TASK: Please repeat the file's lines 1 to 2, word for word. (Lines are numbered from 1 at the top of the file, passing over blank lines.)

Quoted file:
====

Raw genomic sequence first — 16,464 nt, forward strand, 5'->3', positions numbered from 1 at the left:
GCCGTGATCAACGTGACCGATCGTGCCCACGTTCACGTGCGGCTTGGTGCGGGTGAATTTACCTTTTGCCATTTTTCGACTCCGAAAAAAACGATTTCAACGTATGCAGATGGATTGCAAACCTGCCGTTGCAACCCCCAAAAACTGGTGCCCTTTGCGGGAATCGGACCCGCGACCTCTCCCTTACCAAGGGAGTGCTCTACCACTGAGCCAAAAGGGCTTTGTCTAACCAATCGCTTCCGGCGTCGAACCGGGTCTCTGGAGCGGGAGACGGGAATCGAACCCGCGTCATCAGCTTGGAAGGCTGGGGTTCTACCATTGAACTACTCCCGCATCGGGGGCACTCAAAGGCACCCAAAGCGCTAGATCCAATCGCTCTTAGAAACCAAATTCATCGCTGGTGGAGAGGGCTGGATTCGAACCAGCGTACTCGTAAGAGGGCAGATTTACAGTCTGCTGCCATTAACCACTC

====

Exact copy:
Raw genomic sequence first — 16,464 nt, forward strand, 5'->3', positions numbered from 1 at the left:
GCCGTGATCAACGTGACCGATCGTGCCCACGTTCACGTGCGGCTTGGTGCGGGTGAATTTACCTTTTGCCATTTTTCGACTCCGAAAAAAACGATTTCAACGTATGCAGATGGATTGCAAACCTGCCGTTGCAACCCCCAAAAACTGGTGCCCTTTGCGGGAATCGGACCCGCGACCTCTCCCTTACCAAGGGAGTGCTCTACCACTGAGCCAAAAGGGCTTTGTCTAACCAATCGCTTCCGGCGTCGAACCGGGTCTCTGGAGCGGGAGACGGGAATCGAACCCGCGTCATCAGCTTGGAAGGCTGGGGTTCTACCATTGAACTACTCCCGCATCGGGGGCACTCAAAGGCACCCAAAGCGCTAGATCCAATCGCTCTTAGAAACCAAATTCATCGCTGGTGGAGAGGGCTGGATTCGAACCAGCGTACTCGTAAGAGGGCAGATTTACAGTCTGCTGCCATTAACCACTC